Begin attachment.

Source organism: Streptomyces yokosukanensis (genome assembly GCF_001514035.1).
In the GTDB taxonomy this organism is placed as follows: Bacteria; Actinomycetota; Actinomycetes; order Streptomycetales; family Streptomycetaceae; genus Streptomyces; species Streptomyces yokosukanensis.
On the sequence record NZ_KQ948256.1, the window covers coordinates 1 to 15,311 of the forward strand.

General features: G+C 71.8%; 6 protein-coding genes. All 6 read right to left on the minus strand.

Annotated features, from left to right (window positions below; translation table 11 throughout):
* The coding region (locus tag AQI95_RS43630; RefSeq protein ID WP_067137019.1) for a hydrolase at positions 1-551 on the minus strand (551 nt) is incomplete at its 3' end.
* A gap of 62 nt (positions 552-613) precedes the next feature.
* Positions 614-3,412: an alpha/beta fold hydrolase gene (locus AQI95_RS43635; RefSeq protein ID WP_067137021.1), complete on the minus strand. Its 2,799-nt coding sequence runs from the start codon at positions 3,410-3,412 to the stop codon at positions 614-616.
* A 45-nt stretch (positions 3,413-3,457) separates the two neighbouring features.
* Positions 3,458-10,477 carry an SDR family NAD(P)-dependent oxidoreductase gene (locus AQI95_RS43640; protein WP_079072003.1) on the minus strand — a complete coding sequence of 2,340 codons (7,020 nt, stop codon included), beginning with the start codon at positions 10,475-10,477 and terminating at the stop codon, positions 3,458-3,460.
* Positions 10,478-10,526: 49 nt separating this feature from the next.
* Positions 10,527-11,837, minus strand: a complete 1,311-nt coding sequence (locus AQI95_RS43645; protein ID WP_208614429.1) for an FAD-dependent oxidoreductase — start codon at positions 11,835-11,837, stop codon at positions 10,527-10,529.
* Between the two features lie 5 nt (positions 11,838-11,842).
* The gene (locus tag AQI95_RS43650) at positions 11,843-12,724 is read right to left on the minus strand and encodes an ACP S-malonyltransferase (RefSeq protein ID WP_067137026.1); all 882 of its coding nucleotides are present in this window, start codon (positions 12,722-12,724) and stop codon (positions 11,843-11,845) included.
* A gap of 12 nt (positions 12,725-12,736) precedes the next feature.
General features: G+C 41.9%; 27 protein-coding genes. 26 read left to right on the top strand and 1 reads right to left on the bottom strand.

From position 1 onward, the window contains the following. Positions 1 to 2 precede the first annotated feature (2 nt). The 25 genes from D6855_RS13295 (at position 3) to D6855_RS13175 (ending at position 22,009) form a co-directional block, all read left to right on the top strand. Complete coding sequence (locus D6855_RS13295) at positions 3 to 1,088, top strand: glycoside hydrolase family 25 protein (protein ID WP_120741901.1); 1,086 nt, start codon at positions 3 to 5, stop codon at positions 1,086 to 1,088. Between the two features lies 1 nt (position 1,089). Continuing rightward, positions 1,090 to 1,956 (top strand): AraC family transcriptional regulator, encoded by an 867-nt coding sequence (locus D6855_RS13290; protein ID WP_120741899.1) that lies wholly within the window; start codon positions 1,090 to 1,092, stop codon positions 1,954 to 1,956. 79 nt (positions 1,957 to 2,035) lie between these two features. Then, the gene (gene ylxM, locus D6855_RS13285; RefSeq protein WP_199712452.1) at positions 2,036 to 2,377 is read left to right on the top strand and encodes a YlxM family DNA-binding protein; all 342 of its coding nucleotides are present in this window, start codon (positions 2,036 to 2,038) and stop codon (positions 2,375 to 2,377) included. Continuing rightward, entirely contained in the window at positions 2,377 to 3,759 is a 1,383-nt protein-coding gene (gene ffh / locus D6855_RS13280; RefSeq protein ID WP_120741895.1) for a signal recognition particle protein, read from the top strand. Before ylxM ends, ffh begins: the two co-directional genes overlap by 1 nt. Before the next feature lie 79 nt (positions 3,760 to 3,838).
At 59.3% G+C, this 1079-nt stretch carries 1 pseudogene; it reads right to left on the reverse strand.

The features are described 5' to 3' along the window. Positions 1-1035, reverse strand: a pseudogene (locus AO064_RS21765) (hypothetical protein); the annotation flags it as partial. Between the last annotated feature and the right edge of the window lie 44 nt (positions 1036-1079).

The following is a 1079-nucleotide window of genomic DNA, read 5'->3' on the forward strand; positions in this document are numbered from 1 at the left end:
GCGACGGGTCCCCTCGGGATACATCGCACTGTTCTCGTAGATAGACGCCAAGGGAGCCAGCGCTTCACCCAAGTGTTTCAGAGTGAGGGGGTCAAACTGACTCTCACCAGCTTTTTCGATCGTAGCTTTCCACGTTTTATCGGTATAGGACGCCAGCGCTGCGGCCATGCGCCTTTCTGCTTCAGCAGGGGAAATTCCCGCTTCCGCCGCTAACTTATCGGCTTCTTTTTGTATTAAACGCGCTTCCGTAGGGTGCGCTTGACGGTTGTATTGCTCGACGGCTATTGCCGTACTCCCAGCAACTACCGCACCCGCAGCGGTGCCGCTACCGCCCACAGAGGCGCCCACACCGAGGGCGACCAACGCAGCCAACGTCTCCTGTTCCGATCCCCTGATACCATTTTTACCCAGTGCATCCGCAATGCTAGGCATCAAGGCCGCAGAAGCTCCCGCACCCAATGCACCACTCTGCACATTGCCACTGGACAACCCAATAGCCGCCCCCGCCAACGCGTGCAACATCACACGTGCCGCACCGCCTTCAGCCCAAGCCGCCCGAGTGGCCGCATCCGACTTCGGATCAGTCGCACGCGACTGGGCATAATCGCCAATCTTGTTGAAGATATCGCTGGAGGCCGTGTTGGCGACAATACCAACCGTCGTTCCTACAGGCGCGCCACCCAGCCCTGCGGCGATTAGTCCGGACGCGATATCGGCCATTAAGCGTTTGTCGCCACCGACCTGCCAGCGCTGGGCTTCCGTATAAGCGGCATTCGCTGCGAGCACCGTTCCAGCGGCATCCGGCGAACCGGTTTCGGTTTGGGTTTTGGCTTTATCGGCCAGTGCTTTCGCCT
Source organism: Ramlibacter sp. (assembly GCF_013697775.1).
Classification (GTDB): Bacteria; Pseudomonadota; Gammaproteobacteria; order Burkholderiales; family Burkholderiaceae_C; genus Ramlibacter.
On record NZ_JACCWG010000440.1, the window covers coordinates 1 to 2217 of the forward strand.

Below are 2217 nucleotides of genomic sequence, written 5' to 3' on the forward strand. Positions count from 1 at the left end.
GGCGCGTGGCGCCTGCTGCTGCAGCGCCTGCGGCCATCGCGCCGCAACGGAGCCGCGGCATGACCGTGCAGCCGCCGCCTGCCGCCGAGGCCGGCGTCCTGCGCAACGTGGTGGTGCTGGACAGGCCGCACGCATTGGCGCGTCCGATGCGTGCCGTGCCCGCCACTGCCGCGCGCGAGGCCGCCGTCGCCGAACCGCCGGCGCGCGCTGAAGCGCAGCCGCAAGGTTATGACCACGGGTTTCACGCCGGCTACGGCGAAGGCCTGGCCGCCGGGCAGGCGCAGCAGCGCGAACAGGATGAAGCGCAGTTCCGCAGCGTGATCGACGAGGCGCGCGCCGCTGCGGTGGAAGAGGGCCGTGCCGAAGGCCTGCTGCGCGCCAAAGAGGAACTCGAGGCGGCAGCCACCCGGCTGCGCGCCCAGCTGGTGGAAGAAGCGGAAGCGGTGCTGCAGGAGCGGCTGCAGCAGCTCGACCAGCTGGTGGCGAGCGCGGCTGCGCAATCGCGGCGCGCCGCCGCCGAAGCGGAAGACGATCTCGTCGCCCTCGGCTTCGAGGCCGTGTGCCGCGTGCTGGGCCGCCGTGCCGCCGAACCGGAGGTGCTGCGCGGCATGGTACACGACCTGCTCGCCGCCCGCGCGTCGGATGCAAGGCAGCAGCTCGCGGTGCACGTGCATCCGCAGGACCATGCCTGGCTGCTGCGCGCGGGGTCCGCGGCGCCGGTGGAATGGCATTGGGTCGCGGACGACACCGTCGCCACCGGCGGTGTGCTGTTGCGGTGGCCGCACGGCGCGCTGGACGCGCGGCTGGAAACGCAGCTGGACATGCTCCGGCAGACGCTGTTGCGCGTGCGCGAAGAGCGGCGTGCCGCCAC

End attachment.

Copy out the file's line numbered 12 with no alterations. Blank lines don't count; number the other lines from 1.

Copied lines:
* Positions 10,527-11,837, minus strand: a complete 1,311-nt coding sequence (locus AQI95_RS43645; protein ID WP_208614429.1) for an FAD-dependent oxidoreductase — start codon at positions 11,835-11,837, stop codon at positions 10,527-10,529.